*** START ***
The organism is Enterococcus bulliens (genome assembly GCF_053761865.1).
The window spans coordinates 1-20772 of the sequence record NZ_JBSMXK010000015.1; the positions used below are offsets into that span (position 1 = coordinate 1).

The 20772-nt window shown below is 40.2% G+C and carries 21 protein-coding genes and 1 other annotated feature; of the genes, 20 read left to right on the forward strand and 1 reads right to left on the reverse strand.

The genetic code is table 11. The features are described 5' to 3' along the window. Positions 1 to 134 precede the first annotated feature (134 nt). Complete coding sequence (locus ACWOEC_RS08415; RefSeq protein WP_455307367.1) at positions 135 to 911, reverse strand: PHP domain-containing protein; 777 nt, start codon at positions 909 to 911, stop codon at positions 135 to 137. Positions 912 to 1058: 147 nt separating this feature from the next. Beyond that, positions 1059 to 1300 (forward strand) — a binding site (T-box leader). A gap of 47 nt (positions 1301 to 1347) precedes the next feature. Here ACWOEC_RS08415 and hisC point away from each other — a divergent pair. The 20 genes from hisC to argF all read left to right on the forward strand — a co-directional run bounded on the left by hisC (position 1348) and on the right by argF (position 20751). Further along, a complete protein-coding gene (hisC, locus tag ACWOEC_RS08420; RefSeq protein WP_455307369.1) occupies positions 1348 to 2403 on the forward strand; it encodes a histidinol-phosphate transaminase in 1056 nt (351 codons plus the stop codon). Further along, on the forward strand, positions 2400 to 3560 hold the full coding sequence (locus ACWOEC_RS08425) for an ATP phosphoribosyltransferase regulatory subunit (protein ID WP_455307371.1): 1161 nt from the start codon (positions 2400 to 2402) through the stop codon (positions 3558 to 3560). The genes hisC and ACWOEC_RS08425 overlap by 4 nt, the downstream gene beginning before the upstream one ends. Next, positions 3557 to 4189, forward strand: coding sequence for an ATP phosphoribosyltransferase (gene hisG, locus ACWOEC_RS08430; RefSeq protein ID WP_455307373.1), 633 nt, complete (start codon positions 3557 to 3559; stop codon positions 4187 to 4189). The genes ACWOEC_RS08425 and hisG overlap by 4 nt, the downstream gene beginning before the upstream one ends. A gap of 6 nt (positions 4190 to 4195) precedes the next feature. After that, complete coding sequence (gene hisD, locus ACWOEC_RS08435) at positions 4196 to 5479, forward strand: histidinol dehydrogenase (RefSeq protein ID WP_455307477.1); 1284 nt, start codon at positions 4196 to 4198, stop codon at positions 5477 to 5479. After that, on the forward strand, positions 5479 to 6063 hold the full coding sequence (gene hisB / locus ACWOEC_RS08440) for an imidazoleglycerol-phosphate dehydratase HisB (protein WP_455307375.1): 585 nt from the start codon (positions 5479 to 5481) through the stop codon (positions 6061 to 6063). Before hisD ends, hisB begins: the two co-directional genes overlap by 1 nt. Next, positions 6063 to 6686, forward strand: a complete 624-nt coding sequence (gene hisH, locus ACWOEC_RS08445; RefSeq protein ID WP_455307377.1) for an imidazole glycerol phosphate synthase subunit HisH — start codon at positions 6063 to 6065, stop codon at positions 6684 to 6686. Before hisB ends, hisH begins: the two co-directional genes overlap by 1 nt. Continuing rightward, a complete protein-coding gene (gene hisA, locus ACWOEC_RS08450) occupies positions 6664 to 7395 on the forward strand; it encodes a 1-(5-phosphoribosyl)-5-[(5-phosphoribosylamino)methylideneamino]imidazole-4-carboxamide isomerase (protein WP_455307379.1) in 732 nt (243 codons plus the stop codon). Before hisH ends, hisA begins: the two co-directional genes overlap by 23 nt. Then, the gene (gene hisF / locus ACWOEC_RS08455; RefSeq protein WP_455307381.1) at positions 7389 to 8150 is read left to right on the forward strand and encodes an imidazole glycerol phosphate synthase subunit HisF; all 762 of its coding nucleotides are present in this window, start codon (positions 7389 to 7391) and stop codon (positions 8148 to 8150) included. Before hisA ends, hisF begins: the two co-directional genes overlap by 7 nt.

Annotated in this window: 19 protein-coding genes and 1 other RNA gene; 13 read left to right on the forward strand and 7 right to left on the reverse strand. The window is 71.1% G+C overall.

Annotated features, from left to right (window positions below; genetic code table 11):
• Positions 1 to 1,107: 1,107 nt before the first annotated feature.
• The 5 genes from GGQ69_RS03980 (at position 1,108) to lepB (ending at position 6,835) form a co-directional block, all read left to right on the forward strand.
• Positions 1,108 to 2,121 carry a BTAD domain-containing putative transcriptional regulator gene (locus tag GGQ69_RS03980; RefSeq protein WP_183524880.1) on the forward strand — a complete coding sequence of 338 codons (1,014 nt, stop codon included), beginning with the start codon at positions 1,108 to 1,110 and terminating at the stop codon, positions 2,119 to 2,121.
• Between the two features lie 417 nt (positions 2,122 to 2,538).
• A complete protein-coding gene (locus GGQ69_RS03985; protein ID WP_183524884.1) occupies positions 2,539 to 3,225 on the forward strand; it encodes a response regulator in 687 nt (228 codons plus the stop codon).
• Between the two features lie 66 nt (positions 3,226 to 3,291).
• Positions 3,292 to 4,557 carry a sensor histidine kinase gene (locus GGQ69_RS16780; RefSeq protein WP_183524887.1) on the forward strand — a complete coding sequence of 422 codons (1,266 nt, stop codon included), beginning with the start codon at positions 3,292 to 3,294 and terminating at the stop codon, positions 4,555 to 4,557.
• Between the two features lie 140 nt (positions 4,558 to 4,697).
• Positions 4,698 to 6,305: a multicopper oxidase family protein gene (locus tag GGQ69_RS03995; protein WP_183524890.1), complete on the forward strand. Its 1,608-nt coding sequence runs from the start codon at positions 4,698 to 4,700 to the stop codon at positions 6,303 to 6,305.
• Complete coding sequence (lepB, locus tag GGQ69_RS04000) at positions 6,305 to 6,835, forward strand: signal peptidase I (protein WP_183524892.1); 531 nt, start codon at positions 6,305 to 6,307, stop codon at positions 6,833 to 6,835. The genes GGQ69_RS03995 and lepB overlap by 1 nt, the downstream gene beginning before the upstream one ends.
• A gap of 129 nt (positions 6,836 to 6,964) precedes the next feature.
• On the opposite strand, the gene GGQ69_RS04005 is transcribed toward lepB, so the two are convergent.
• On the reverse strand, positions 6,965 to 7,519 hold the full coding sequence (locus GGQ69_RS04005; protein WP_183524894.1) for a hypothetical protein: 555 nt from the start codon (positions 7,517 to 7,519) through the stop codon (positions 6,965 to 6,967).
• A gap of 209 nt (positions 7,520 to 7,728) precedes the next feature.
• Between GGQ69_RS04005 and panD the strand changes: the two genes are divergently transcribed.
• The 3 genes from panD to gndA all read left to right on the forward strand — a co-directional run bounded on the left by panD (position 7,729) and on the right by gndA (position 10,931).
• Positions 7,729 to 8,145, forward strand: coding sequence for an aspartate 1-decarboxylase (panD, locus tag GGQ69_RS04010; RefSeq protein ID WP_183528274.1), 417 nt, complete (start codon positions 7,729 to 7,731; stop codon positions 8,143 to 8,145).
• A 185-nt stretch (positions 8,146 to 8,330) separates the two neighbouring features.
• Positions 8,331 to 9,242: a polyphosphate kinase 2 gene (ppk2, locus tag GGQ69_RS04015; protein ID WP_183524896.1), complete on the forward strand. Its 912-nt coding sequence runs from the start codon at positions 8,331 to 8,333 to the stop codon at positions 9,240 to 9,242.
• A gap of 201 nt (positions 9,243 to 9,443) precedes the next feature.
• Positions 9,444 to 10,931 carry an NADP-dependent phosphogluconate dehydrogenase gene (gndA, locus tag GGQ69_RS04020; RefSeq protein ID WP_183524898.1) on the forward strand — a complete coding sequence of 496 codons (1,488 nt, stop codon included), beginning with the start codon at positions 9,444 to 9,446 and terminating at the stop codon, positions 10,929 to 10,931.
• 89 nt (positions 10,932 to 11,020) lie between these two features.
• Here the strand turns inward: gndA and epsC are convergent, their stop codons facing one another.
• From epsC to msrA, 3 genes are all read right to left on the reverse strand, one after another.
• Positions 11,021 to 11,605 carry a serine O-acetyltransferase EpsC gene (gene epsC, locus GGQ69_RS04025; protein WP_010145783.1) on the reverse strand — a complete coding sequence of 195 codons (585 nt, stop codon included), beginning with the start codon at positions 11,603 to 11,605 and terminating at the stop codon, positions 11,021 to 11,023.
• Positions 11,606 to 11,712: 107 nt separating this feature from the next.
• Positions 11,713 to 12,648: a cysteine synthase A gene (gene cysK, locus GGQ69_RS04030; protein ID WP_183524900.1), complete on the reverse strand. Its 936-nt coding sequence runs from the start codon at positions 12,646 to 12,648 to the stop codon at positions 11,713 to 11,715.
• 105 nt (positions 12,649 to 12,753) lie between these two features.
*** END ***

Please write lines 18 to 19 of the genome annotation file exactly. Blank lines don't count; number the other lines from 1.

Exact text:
• On the opposite strand, the gene GGQ69_RS04005 is transcribed toward lepB, so the two are convergent.
• On the reverse strand, positions 6,965 to 7,519 hold the full coding sequence (locus GGQ69_RS04005; protein WP_183524894.1) for a hypothetical protein: 555 nt from the start codon (positions 7,517 to 7,519) through the stop codon (positions 6,965 to 6,967).